What a Panic Attack Feels Like

Even though panic attacks are unique in the fear and helplessness they cause, there are some things to which they can be compared for clarity’s sake. So, here is my list of things a panic attack feels like.

Hummingbirds filling your body.

When your heart is racing and your pulse thrums just under your skin, you can get this surreal feeling up a million little wings beating around inside of you. Those little birds flit and fly through your veins, brush against your muscles, and flutter within your chest cavity until you want to reach in and rip them out.

Someone shaking you mercilessly.

My biggest problem with panic attacks is the way my body shakes and convulses during a particularly bad one. It’s not just little shivers and shudder. It is noticeable, uncontrollable, debilitating trembling that keeps me from even standing up straight. It’s like someone has just grabbed you by the shoulders and is shaking you until your teeth feel ready to fall out.

Your body drawing into your center.

Every tendon and muscle tightens like a guitar string. Your knuckles go white. Your jaw clenches. Someone or something has grasped the strings that lead to your edges and is jerking them in toward a spot just beneath your chest. All you can wonder is when those strings will finally snap.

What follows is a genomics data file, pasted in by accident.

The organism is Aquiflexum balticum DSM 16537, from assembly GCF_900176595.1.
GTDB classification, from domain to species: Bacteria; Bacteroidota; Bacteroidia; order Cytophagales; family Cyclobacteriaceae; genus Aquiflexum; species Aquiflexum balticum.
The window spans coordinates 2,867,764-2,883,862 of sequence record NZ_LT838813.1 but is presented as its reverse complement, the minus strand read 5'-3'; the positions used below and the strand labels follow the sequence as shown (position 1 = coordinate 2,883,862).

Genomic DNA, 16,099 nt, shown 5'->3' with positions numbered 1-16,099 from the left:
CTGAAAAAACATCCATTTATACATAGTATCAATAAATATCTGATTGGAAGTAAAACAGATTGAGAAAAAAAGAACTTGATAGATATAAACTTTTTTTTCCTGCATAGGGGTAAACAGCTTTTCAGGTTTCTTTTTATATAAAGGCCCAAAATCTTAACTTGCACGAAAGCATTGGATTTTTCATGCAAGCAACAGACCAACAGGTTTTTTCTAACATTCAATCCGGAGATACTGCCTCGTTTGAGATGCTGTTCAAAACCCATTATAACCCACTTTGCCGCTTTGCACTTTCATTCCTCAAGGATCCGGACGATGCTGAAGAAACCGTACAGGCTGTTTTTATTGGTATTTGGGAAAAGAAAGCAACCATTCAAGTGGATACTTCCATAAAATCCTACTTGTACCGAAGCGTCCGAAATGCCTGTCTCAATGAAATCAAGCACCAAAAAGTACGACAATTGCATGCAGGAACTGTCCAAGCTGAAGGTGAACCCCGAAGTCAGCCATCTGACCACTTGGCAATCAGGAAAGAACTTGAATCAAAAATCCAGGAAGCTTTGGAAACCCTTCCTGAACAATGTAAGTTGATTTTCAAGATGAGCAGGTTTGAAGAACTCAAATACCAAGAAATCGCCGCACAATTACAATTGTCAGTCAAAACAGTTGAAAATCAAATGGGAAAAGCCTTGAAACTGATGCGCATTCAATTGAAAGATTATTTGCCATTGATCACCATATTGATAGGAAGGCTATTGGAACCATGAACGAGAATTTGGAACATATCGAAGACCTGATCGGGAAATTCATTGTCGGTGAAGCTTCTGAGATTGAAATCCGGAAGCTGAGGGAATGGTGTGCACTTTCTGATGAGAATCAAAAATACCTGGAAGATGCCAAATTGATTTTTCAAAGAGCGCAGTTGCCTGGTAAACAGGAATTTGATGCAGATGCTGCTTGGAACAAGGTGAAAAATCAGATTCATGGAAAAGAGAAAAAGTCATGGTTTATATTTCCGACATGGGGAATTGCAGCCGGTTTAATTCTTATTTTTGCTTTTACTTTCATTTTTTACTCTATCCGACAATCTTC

A whirlwind buffeting you from inside. 

The main image I get for this one is when I’m shaking so violently and crying with such pitiful force that I just start whipping my head around and sending my hair bouncing around my face. Contrary to the comparison I made a moment ago, this one feels like your pieces are being forced out, and you’ll soon fall into a heap of bits and parts with no clear function.

Your heart is a switch flipped at random.

Probably the absolute worst thing having to do with panic attacks is how utterly random they can be. While I have certain triggers, other times I can suffer an attack out of the blue. It’s horrible because when someone later asks what set it off, you feel so ashamed because you don’t know. You don’t know, and you feel like you were overreacting or being dramatic or that something is irrevocably wrong with you. But that’s just it, they can come from nowhere. More like panic ambushes than foreseeable attacks.

So, these are five things I think accurately describe the feeling of a panic attack. Notice that most of them have to do with your inner workings being affected. That’s because a panic attack is rooted in how your mind and insides work together. No one is hitting you and leaving a panic attack impressed on your chest.

The impression is from the attack pushing out.